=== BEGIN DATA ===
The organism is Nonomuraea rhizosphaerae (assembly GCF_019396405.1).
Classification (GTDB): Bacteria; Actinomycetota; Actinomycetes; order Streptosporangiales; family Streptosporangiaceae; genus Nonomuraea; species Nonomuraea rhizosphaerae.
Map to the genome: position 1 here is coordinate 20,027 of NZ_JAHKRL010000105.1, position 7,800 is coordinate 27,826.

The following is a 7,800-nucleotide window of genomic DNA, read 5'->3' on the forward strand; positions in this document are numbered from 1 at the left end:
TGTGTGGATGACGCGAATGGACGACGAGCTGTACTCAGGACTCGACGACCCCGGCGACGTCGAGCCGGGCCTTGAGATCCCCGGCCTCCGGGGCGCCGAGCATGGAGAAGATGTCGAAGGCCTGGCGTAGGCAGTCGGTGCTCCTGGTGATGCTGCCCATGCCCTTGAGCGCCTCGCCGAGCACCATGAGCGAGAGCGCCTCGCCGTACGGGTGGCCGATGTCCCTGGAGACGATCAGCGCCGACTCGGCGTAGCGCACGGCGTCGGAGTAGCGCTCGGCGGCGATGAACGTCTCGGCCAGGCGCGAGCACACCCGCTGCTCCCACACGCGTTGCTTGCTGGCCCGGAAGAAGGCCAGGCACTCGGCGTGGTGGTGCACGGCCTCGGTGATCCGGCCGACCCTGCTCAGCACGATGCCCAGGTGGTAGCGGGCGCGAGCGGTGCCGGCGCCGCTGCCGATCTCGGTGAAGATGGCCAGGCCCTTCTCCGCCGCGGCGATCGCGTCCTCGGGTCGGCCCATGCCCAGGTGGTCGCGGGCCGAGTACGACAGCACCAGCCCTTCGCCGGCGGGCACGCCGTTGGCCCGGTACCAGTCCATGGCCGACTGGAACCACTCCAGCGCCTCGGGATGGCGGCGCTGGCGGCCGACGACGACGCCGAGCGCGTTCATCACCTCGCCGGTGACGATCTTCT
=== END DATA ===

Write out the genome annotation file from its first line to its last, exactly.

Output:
The organism is Nonomuraea rhizosphaerae (assembly GCF_019396405.1).
Classification (GTDB): Bacteria; Actinomycetota; Actinomycetes; order Streptosporangiales; family Streptosporangiaceae; genus Nonomuraea; species Nonomuraea rhizosphaerae.
Map to the genome: position 1 here is coordinate 20,027 of NZ_JAHKRL010000105.1, position 7,800 is coordinate 27,826.

The following is a 7,800-nucleotide window of genomic DNA, read 5'->3' on the forward strand; positions in this document are numbered from 1 at the left end:
TGTGTGGATGACGCGAATGGACGACGAGCTGTACTCAGGACTCGACGACCCCGGCGACGTCGAGCCGGGCCTTGAGATCCCCGGCCTCCGGGGCGCCGAGCATGGAGAAGATGTCGAAGGCCTGGCGTAGGCAGTCGGTGCTCCTGGTGATGCTGCCCATGCCCTTGAGCGCCTCGCCGAGCACCATGAGCGAGAGCGCCTCGCCGTACGGGTGGCCGATGTCCCTGGAGACGATCAGCGCCGACTCGGCGTAGCGCACGGCGTCGGAGTAGCGCTCGGCGGCGATGAACGTCTCGGCCAGGCGCGAGCACACCCGCTGCTCCCACACGCGTTGCTTGCTGGCCCGGAAGAAGGCCAGGCACTCGGCGTGGTGGTGCACGGCCTCGGTGATCCGGCCGACCCTGCTCAGCACGATGCCCAGGTGGTAGCGGGCGCGAGCGGTGCCGGCGCCGCTGCCGATCTCGGTGAAGATGGCCAGGCCCTTCTCCGCCGCGGCGATCGCGTCCTCGGGTCGGCCCATGCCCAGGTGGTCGCGGGCCGAGTACGACAGCACCAGCCCTTCGCCGGCGGGCACGCCGTTGGCCCGGTACCAGTCCATGGCCGACTGGAACCACTCCAGCGCCTCGGGATGGCGGCGCTGGCGGCCGACGACGACGCCGAGCGCGTTCATCACCTCGCCGGTGACGATCTTCT